BRADENTON -- A plan to build one- and two-bedroom apartments on a key downtown parcel advanced through the Bradenton Planning Commission on Wednesday despite opponents’ claims that the plan was a waste of premium property.
Now, the Bradenton City Council is expected to decide June 8 whether the River Song project’s transformation from a luxury housing development with ground-floor retail at 606 Third Ave. W. into rental units and no retail is a worthy use of waterfront-abutting real estate.
The Planning Commission’s 3-2 vote in favor of the revised River Song plan followed impassioned comments from Ed Vogler, an attorney representing Bradenton Riverfront Partners, and several residents of the nearby River Dance luxury condominium development.
“Whenever dreams don’t become reality, there’s disappointment,” said Vogler, addressing complaints about the removal of retail from River Song. “And no one’s more disappointed than us.” But he said the economic downturn over recent years has left retailers with no interest in locating on the groundfloor of River Song until downtown Bradenton offers more residents. “You need to put people with purchasing power in place.”
Never miss a local story.
Opponents to the latest version of River Song, which has undergone four evolutions since first proposed six years ago, were not convinced. They were already disappointed that retail and office space had been eliminated from the development, which also shrunk from five stories to three.
They were further troubled to learn Wednesday that the residential offerings would be small units of 700 to 1,200 square feet, for rent at a monthly cost of $900 to $1,500.
“You want to have a rental community? I don’t want to be next to it as an owner,” said David Lodwig, who lives in nearby River Dance. “An owner brings something different to premiere property than a renter.”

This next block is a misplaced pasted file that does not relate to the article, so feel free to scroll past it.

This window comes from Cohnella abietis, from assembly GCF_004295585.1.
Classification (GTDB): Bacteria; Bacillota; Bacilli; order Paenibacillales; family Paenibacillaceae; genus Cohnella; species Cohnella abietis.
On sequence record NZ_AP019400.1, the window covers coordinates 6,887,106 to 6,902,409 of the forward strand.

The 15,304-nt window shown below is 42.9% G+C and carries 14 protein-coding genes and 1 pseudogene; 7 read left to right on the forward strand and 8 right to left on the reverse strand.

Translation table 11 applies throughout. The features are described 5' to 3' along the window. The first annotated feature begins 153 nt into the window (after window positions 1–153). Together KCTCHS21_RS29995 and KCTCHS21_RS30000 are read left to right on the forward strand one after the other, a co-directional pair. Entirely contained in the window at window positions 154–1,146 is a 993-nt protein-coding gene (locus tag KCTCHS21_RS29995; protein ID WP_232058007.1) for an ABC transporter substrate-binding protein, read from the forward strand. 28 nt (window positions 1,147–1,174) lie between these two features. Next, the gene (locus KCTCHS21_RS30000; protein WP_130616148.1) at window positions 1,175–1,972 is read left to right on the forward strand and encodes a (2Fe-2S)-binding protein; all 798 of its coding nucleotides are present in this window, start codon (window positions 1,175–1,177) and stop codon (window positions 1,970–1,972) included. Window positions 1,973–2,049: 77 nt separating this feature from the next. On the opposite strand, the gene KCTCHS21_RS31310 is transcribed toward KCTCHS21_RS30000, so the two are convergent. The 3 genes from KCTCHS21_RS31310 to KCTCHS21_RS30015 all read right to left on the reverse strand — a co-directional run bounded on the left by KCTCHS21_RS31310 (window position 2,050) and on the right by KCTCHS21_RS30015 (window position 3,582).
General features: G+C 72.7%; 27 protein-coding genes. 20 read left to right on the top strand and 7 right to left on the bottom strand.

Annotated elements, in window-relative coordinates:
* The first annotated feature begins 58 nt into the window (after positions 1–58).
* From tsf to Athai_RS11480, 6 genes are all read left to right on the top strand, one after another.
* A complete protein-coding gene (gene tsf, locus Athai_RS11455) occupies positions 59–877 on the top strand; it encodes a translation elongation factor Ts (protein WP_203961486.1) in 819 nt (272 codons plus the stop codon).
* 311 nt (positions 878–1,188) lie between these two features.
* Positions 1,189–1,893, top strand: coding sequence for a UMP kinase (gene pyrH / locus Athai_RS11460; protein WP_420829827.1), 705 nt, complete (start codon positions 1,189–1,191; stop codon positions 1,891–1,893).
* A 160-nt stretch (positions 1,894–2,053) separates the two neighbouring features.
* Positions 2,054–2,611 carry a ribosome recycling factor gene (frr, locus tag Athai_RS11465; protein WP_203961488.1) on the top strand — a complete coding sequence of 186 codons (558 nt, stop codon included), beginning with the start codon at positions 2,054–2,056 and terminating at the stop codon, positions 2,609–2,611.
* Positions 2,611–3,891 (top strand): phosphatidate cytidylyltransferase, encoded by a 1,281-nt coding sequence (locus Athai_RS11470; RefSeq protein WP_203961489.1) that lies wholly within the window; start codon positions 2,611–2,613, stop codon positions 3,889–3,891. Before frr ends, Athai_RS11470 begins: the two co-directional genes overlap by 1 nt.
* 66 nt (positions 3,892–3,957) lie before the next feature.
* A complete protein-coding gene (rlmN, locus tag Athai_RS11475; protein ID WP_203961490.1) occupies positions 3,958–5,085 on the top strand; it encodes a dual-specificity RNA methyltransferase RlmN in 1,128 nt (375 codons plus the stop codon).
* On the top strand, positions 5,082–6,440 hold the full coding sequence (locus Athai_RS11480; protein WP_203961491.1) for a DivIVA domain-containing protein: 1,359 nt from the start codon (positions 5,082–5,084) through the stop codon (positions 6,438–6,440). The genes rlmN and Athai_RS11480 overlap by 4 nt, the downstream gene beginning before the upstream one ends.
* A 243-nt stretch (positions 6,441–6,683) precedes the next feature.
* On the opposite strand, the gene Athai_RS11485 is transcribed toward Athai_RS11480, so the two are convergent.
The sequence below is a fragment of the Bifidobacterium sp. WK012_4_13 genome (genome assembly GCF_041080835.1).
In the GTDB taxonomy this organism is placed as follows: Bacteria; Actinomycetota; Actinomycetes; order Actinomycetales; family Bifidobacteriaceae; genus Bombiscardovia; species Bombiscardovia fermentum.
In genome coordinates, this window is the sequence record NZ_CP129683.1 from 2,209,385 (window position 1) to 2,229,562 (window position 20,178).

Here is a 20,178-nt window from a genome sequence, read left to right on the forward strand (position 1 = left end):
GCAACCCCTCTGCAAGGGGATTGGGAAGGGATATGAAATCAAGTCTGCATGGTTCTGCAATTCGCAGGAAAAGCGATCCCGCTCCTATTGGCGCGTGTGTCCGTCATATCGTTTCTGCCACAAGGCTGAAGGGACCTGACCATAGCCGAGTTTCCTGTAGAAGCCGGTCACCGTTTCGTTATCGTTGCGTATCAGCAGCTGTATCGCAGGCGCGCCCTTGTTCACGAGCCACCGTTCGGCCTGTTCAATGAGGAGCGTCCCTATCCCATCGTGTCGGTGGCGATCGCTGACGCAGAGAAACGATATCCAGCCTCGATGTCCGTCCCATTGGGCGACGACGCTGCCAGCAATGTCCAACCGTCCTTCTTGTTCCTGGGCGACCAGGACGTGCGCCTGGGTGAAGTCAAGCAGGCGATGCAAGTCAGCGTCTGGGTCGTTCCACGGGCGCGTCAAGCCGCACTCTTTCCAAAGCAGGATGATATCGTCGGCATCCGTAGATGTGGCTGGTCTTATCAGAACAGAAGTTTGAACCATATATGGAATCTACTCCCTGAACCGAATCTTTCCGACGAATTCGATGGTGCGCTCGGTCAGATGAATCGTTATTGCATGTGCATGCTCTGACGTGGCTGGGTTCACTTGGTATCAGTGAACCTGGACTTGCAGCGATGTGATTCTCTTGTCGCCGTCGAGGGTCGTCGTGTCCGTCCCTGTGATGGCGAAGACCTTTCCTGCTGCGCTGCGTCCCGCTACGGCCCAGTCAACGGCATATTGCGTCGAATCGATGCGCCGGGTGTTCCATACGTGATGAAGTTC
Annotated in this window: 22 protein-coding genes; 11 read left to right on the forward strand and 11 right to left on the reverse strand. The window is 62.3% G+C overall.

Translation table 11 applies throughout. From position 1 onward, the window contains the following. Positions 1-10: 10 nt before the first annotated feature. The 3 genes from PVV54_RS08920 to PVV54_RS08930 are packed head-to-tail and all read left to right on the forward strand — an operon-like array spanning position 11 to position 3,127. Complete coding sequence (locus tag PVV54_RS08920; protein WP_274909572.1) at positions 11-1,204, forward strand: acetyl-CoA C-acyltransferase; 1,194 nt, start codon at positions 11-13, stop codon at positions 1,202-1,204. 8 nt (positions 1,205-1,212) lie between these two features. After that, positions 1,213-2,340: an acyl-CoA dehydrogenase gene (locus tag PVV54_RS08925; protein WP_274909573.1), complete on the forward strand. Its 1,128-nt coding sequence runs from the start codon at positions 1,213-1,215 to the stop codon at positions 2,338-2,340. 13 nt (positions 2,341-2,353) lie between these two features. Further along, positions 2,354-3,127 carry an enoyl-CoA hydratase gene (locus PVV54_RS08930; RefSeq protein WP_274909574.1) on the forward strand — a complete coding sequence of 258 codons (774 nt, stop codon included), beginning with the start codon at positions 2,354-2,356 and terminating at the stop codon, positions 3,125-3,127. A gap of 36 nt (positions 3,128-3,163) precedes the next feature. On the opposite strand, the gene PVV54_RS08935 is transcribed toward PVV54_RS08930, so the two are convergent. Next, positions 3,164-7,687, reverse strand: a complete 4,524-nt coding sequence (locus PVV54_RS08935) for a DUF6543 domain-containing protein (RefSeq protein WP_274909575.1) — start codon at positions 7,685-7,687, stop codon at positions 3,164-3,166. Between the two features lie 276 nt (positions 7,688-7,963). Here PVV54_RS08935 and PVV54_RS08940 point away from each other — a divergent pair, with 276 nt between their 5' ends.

“It’s an emotional issue at this point,” said Victoria Horstmann, a River Dance resident and Realtor. “We were promised something that hasn’t been delivered. It’s really important we continue to develop commercial spaces downtown.”
Tom Seguin, a River Dance resident and member of the Downtown Development Authority charged with revitalizing downtown Bradenton, was most frustrated by the new plan’s lack of retail, which was envisioned as a key feeder to the $6 million Riverwalk project the city will kick off in a few months.
Seguin, also a Manatee Chamber of Commerce board member, noted that 77 percent of respondents to a survey by the Realize Bradenton revitalization effort said restaurants are what would most effectively draw them to the riverfront.
“I ask you to hold (developer) Bob Hatfield to his word to build what he promised to the citizens of Bradenton,” Seguin said.
Vogler reiterated what he’s been saying for weeks in response to concerns like those of Seguin and other River Dance residents: the overall development surrounding River Song is slated to feature up to six restaurants with outdoor dining areas, and almost 40,000 square feet of retail overall.
Planning Commissioner Diane Barcus, one of two panel members to vote against the revised plan, challenged Vogler’s explanation of why retail was no longer a viable option for River Song’s lower floor.
She asked why the development could not simultaneously include retail and residential areas.
“You can’t get people there without the amenities. Conversely, you can’t support the amenities unless you have the people. You always have to do the cart with the horse.”
Commission Chair J.B. Taylor joined Barcus in voting against the amended plan. Commissioners Adam Buskirk, Allen Prewitt, and Allen Yearick voted in favor of the plan. Commissioner Peter Keenan was absent.